Ronnie (Guy Edwards) is the real crisis on which the action of the drama revolves... his father, convinced of his innocence, sets about clearing the Winslow name. In order to take on the sealed, autocratic institution of the Admiralty, he enlists the services of Sir Robert Morton (Jeremy Northam), the best advocate that money can buy. Needless to say this champion is another familiar male figure from the annals of English lit, a self-assured aristocratic beast not unlike Lord Byron. Byron said that "all good prose resolves itself as blank verse" and certainly the smooth syllogisms of forensic Sir Robert are as close to poetry as naturalism will allow. While his arguments in the House of Lords are one thing, his elliptic exchanges with the subtle beauty Kate are another. Naturally they circle one another like animals dressed for Spring. With her suffragette ideology and (we can assume) protestant ethic, she is very suspicious of the pandecting Sir Robert.
There is no coarse groping in this sedate argument for justice. After thanking Sir Robert for his triumphal work at the garden gate, Kate says (in reply to his chiding about her suffragette work), "How little you know about women... well, goodbye. I expect we'll never see each other again." Sir Robert touches his black Regency hat (the kind that only pallbearers in small towns and bad movies continue to wear), says, "And how little you know about men...."
Typically, socialism is dressed as a female, with conservatism as the male brute about to be had. Justice is the sexual dialogue on which civilization is founded.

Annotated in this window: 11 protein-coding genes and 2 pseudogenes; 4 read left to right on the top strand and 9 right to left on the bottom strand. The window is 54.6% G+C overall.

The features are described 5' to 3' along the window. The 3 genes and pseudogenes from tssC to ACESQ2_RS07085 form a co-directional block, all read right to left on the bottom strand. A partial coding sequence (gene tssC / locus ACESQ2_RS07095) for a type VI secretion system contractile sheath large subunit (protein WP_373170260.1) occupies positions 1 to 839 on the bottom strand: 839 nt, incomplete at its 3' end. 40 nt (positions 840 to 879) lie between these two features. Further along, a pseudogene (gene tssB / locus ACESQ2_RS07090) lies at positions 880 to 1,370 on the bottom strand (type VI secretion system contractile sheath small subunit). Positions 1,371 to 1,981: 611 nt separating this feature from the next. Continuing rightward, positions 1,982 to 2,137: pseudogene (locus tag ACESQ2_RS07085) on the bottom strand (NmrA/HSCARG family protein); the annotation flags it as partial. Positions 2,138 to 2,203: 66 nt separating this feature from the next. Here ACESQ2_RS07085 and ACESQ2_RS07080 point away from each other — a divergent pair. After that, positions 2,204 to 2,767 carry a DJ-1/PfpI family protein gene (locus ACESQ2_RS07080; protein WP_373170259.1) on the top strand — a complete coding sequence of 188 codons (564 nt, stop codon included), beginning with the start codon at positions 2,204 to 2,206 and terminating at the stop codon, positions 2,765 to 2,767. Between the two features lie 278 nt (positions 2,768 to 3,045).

Kate's Horse Guard lover -- aligned as he must be with the military establishment -- is discarded by his own design... (and Rattigan's) as he must side with the military establishment that pays his salary. The narrative symmetries are perfect and French, like the models the young Rattigan emulated as a student at Harrow.
It's a superb directorial interpretation by David Mamet. He overcomes the play's natural stage inclination to wordy discourse and stasis by moving the characters smoothly and naturally within the Winslow house as if they are dancing with the camera. The blocking is seamless. The entire opening scene flows with such a natural harmony you feel that you are a guest in the house, there for lunch perhaps. The art direction is likewise superb, the brown and yellow tonalities lifted from the scenes of the leading portrait painter of the period, the American ex-patriate John Singer Sargent. It's always good to see cinematography that is more than mere documentary effect.
'Films themselves that veer away from whatever residual taint of drama they may have had, and become celebrations of our mercantile essense, become, in effect, pure advertisement' (David Mamet)
Rattigan based his play on the 1910 trial of George Archer-Shee. Beyond his appreciation for the elegance of this play, you have to wonder what drew Mamet to it. Could it be its politics? A Winslow ancestor was one of the pilgrims on the Mayflower, and the first governor of the Colony. There's something about the dogged determination of Arthur Winslow that's very American.
And Kate Winslow? We've seen her around recently, haven't we....